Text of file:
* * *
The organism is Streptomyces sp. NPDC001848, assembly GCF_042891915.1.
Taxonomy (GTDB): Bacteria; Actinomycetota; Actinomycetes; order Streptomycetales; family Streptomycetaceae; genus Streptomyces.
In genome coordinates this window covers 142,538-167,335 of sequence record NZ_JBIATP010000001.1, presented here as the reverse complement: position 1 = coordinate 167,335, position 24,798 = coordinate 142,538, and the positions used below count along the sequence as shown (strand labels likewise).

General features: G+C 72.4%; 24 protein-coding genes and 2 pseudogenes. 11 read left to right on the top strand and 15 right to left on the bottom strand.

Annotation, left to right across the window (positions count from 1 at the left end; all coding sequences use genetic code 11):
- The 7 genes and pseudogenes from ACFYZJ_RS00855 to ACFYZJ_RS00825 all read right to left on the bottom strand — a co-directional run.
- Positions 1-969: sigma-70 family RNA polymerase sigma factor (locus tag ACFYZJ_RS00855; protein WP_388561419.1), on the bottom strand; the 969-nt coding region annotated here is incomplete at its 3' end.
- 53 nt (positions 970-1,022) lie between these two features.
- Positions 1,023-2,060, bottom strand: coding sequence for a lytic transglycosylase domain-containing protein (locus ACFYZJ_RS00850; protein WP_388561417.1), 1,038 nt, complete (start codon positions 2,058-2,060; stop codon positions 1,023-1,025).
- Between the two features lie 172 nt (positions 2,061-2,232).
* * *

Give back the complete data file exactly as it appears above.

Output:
The organism is Streptomyces sp. NPDC001848, assembly GCF_042891915.1.
Taxonomy (GTDB): Bacteria; Actinomycetota; Actinomycetes; order Streptomycetales; family Streptomycetaceae; genus Streptomyces.
In genome coordinates this window covers 142,538-167,335 of sequence record NZ_JBIATP010000001.1, presented here as the reverse complement: position 1 = coordinate 167,335, position 24,798 = coordinate 142,538, and the positions used below count along the sequence as shown (strand labels likewise).

General features: G+C 72.4%; 24 protein-coding genes and 2 pseudogenes. 11 read left to right on the top strand and 15 right to left on the bottom strand.

Annotation, left to right across the window (positions count from 1 at the left end; all coding sequences use genetic code 11):
- The 7 genes and pseudogenes from ACFYZJ_RS00855 to ACFYZJ_RS00825 all read right to left on the bottom strand — a co-directional run.
- Positions 1-969: sigma-70 family RNA polymerase sigma factor (locus tag ACFYZJ_RS00855; protein WP_388561419.1), on the bottom strand; the 969-nt coding region annotated here is incomplete at its 3' end.
- 53 nt (positions 970-1,022) lie between these two features.
- Positions 1,023-2,060, bottom strand: coding sequence for a lytic transglycosylase domain-containing protein (locus ACFYZJ_RS00850; protein WP_388561417.1), 1,038 nt, complete (start codon positions 2,058-2,060; stop codon positions 1,023-1,025).
- Between the two features lie 172 nt (positions 2,061-2,232).